NK, PR, and CS designed the research. NK, PR, and DT performed the experiments. NK, PR, and CS analyzed and interpreted the data. NK designed the illustration. All authors participated in writing and revising the manuscript.
The work was funded by a grant of the Norwegian University of Life Sciences to NK, a FRIPRO grant of the Norwegian Research Council (No. 263117), the Czech Science Foundation (No. 18-10349S), and the European Regional Development Fund Project “Centre for Experimental Plant Biology” (No. CZ.02.1.01/0.0/0.0/16_019/0000738).
Conflict of Interest
The authors declare that the research was conducted in the absence of any commercial or financial relationships that could be construed as a potential conflict of interest.
We thank Ms. Marit Siira for excellent help with the plants, and Dr. Manikandan Veerabagu for discussions.
The Supplementary Material for this article can be found online at: https://www.frontiersin.org/articles/10.3389/fpls.2020.00736/full#supplementary-material
- ^ www.microsoft.com
- ^ www.minitab.com
- ^ http://www.ncbi.nlm.nih.gov
- ^ http://www.phytozome.net
- ^ http://popgenie.org
- ^ http://bioinfo.ut.ee/primer3-0.4.0
Abe, S., Sado, A., Tanaka, K., Kisugi, T., Asami, K., Ota, S., et al. (2014). Carlactone is converted to carlactonoic acid by MAX1 in Arabidopsis and its methyl ester can directly interact with AtD14 in vitro. Proc. Natl. Acad. Sci. U.S.A. 111, 18084–18089. doi: 10.1073/pnas.1410801111
Agharkar, M., Lomba, P., Altpeter, F., Zhang, H., Kenworthy, K., and Lange, T. (2007). Stable expression of AtGA2ox1 in a low-input turfgrass (Paspalum notatum Flugge) reduces bioactive gibberellin levels and improves turf quality under field conditions. Plant Biotechnol. 5, 791–801. doi: 10.1111/j.1467-7652.2007.00284.x
Aguilar-Martínez, J. A., Poza-Carrión, C., and Cubas, P. (2007). Arabidopsis BRANCHED1 acts as an integrator of branching signals within axillary buds. Plant Cell 19, 458–472. doi: 10.1105/tpc.106.048934
Bennett, T., Sieberer, T., Willett, B., Booker, J., Luschnig, C., and Leyser, O. (2006). The Arabidopsis MAX pathway controls shoot branching by regulating auxin transport. Curr. Biol. 16, 553–563. doi: 10.1016/j.cub.2006.01.058
Brewer, P. B., Dun, E. A., Ferguson, B. J., Rameau, C., and Beveridge, C. A. (2009). Strigolactone acts downstream of auxin to regulate bud outgrowth in pea and Arabidopsis. Plant Physiol. 150, 482–493. doi: 10.1104/pp.108.134783
Busov, V. B., Meilan, R., Pearce, D. W., Ma, C., Rood, S. B., and Strauss, S. H. (2003). Activation tagging of a dominant gibberellin catabolism gene (GA 2-oxidase) from poplar that regulates tree stature. Plant Physiol. 132, 1283–1291. doi: 10.1104/pp.103.020354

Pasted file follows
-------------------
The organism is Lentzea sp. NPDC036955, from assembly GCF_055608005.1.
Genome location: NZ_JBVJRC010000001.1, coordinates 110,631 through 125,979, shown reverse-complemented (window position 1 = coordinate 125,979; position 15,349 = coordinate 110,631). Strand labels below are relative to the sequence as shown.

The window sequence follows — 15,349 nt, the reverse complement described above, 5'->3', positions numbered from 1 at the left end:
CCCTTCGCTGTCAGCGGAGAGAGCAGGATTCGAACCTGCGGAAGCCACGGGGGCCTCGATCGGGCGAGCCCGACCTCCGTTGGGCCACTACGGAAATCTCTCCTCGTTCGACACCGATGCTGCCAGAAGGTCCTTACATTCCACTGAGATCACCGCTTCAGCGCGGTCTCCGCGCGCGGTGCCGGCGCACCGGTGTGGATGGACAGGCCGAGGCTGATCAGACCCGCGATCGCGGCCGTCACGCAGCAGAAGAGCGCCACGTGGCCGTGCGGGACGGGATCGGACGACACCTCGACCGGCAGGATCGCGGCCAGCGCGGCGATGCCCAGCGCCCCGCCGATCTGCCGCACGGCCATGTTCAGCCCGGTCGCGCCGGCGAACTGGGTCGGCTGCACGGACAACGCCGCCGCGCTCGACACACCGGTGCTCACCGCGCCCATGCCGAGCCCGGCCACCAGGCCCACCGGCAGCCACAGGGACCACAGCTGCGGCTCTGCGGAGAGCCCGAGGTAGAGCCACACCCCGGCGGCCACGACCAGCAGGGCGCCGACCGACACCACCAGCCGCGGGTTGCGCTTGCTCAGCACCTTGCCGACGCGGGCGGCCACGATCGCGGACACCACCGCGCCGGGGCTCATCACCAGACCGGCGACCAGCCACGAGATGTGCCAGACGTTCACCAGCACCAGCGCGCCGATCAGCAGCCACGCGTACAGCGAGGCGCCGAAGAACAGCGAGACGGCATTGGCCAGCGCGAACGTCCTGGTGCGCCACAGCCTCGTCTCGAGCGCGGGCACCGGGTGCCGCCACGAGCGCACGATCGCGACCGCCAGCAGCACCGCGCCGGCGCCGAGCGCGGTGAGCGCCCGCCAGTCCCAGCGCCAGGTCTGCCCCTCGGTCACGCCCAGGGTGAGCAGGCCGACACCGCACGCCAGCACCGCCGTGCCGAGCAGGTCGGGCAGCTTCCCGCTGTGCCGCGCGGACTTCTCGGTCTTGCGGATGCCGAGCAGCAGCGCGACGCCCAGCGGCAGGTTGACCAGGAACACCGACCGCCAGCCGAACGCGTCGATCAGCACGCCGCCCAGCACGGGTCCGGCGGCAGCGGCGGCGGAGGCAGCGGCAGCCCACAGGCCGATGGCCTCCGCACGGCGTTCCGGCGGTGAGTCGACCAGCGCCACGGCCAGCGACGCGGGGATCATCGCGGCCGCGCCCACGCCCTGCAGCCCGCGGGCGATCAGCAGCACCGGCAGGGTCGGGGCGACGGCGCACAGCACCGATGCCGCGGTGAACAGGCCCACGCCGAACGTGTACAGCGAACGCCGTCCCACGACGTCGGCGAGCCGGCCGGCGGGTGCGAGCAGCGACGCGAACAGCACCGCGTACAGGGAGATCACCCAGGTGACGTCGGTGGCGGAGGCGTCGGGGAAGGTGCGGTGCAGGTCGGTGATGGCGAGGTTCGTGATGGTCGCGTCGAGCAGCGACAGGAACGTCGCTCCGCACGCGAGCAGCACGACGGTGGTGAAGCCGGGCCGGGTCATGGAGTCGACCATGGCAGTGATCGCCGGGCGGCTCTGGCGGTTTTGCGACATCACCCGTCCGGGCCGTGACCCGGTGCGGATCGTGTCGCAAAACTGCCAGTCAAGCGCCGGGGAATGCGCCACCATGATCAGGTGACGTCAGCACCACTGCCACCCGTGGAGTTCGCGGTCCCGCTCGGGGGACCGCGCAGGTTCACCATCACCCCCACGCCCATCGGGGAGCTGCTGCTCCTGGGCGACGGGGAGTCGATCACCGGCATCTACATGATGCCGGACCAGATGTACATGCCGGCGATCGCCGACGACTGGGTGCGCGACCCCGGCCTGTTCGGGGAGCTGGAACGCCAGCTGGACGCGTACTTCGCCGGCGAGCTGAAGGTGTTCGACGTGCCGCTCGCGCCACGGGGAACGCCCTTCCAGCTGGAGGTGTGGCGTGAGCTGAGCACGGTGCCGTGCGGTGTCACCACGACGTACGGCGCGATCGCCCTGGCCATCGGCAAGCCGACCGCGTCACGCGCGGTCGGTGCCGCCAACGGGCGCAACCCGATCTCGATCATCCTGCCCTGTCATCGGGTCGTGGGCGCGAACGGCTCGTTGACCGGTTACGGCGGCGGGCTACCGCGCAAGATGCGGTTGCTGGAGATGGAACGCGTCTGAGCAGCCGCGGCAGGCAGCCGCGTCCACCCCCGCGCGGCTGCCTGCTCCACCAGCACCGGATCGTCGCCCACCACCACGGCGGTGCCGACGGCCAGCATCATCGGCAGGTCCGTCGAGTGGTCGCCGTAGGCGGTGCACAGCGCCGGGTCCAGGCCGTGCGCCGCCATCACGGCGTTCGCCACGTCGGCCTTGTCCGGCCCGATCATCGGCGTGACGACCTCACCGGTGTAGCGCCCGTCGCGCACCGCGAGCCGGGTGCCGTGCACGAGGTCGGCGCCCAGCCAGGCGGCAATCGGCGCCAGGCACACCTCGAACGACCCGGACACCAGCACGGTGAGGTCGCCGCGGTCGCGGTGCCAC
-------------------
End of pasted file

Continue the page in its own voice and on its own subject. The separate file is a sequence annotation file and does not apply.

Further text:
Choubane, D., Rabot, A., Mortreau, E., Legourrierec, J., Péron, T., Foucher, F., et al. (2012). Photocontrol of bud burst involves gibberellin biosynthesis in Rosa sp. Plant Physiol. 169, 1271–1280. doi: 10.1016/j.jplph.2012.04.014
Dayan, J., Voronin, N., Gong, F., Sun, T.-P., Hedden, P., Fromm, H., et al. (2012). Leaf-induced gibberellin signaling is essential for internode elongation, cambial activity, and fiber differentiation in tobacco stems. Plant Cell 24, 66–79. doi: 10.1105/tpc.111.093096
de Saint Germain, A., Ligerot, Y., Dun, E. A., Pillot, J.-P., Ross, J. J., Beveridge, C. A., et al. (2013). Strigolactones stimulate internode elongation independently of gibberellins. Plant Physiol. 163, 1012–1025. doi: 10.1104/pp.113.220541
Duan, J., Yu, H., Yuan, K., Liao, Z., Meng, X., Jing, Y., et al. (2019). Strigolactone promotes cytokinin degradation through transcriptional activation of CYTOKININ OXIDASE/DEHYDROGENASE 9 in rice. Proc. Natl. Acad. Sci. U.S.A. 116, 14319–14324. doi: 10.1073/pnas.1810980116
Elfving, N., Davoine, C., Benlloch, R., Blomberg, J., Brännström, K., Müller, D., et al. (2011). The Arabidopsis thaliana Med25 mediator subunit integrates environmental cues to control plant development. Proc. Natl. Acad. Sci. U.S.A. 108, 8245–8250. doi: 10.1073/pnas.1002981108
Eriksson, S., Böhlenius, H., Moritz, T., and Nilsson, O. (2006). GA4 is the active gibberellin in the regulation of LEAFY transcription and Arabidopsis floral initiation. Plant Cell 18, 2172–2181. doi: 10.1105/tpc.106.042317
Gallego-Giraldo, L., Ubeda-Tomas, S., Gisbert, C., García-Martínez, J. L., Moritz, T., and López-Díaz, I. (2008). Gibberellin homeostasis in tobacco is regulated by gibberellin metabolism genes with different gibberellin sensitivity. Plant Cell Physiol. 49, 679–690. doi: 10.1093/pcp/pcn042